Rock Luminaries & Fans Pay Loving, Respectful Tribute to Lemmy Kilmister at Rainbow Bar Memorial

Robert Knight Archive/Redferns

Portrait of Ian 'Lemmy' Kilmister with a Rickenbacker bass guitar.

In some ways it felt like just another Saturday night at L.A.'s iconic Rainbow Bar and Grill when the Sunset Strip institution shut down for a four-hour private memorial to Motörhead frontman Lemmy Kilmister on Jan. 9. Out on the patio, a mix of grizzled veteran rockers, industry-ites, and those new to the scene smoked in the corner by Sunset Boulevard. Jack and Cokes were guzzled by the gallon while people scarfed free slices of the venue's signature pizza.

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It was fitting that it felt like just another night at the no-nonsense bar, because if Kilmister were in the building -- playing video poker in his usual corner, greeting well-wishers and even buying them drinks, as longtime friends and regulars of the spot recalled -- that's how he would've wanted it. When Lemmy was at his home away from home, there was no fanfare or room for star-fucking. He would play his game and talk to people as if he were an Average Joe at the bar, not a metal icon.

To his peers and fans however, there was nothing average about him. That's what made the evening so special, as evidenced by Dave Grohl, who graciously took photos with fans throughout the night, holding court in one outside corner, where he was joined by a group of friends, including Foo Fighters bandmate Pat Smear. Mike Inez was seen walking back and forth from the patio to the restaurant on multiple occasions. Wearing shades, Shooter Jennings stood in front of a cardboard cutout of Lemmy talking with friends. And on Sunset, lines went around the block in both directions while press and paparazzi blocked the driveway that bridges the Rainbow and the neighboring Roxy.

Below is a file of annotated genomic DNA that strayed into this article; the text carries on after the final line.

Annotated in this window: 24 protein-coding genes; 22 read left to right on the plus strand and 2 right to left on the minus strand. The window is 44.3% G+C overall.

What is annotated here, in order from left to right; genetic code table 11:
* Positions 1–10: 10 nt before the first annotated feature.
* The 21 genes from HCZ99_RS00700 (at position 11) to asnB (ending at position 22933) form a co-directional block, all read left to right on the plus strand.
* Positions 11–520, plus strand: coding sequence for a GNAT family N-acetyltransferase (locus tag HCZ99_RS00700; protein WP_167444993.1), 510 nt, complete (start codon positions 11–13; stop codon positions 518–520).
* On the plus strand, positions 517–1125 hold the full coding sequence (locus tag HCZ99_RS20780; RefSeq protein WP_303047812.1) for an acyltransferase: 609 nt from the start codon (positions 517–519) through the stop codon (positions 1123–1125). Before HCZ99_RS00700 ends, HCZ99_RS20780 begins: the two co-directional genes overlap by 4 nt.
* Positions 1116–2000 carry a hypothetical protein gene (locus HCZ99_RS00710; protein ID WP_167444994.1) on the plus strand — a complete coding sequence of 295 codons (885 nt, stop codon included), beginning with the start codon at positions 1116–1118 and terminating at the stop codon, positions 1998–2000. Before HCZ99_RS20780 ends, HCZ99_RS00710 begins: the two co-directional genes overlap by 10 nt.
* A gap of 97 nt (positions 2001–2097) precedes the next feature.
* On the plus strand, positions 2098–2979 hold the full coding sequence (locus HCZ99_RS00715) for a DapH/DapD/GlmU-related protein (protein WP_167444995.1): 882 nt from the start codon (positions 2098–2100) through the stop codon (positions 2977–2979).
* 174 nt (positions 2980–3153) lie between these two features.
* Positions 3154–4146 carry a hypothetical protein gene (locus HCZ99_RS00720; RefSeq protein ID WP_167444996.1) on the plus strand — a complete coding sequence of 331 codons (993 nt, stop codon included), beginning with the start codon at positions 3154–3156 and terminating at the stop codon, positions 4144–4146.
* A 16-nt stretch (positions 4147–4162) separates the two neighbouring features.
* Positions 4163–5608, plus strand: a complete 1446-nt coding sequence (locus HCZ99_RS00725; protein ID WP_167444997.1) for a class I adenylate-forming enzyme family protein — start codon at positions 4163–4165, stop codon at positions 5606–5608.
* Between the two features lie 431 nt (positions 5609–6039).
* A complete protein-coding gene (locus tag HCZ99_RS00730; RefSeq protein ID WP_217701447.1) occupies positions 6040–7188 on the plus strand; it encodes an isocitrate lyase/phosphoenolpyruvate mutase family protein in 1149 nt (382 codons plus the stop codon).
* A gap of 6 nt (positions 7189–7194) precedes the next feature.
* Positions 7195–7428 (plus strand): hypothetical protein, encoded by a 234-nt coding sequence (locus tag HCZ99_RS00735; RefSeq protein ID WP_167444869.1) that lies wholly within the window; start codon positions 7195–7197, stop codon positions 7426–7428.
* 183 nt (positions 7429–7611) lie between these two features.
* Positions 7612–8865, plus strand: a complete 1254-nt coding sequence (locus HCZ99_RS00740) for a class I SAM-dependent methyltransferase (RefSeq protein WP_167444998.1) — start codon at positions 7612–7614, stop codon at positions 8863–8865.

While it was rowdy on the street, the tone inside the Rainbow was respectful and reverent. All were on hand to pay final respects to the Rainbow's greatest patron, Lemmy, who was laid to rest earlier in the day at Forest Lawn cemetery in Hollywood. The rock legend loomed large over the whole Strip on this evening -- even office buildings along the boulevard bore signs reading "RIP Lemmy." And with the massive overflow from those who couldn't get into the Rainbow being handled by both the Roxy and the Whiskey, his presence was felt up and down the street. As fans of all ages walked from venue to venue in their Motörhead shirts, Lemmy's name rang out along the Strip from those on foot and in passing cars.

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Lemmy's presence naturally dominated the Rainbow, where a giant rendering of him on a whiteboard beneath the familiar Rainbow sign faced the world. The visage of Lemmy was flanked by three wreaths, with the middle one featuring the ace of spades depicted in flowers.

Mourners climbed up on chairs to write their tributes on the board. The loving inscriptions ranged from the typical "RIP" and "Motörhead 4 Life" to more personal remembrances such as, "It was a pleasure to play with you, brother," in addition to a few full paragraphs from friends and fans.

One message in Spanish read, "Gracias Lemmy, todo por rock and roll," and it was signed "Argentina." Such was Lemmy's influence and reach worldwide; to many, he was as essential to metal as Ozzy Osbourne. And while his absence will feel strange for regulars used to seeing him at the corner of the bar, there was a familiar sentiment echoing throughout the night that left no doubt Lemmy's legacy on the Sunset Strip will endure for years to come: "We love you, Lemmy, you are rock and roll."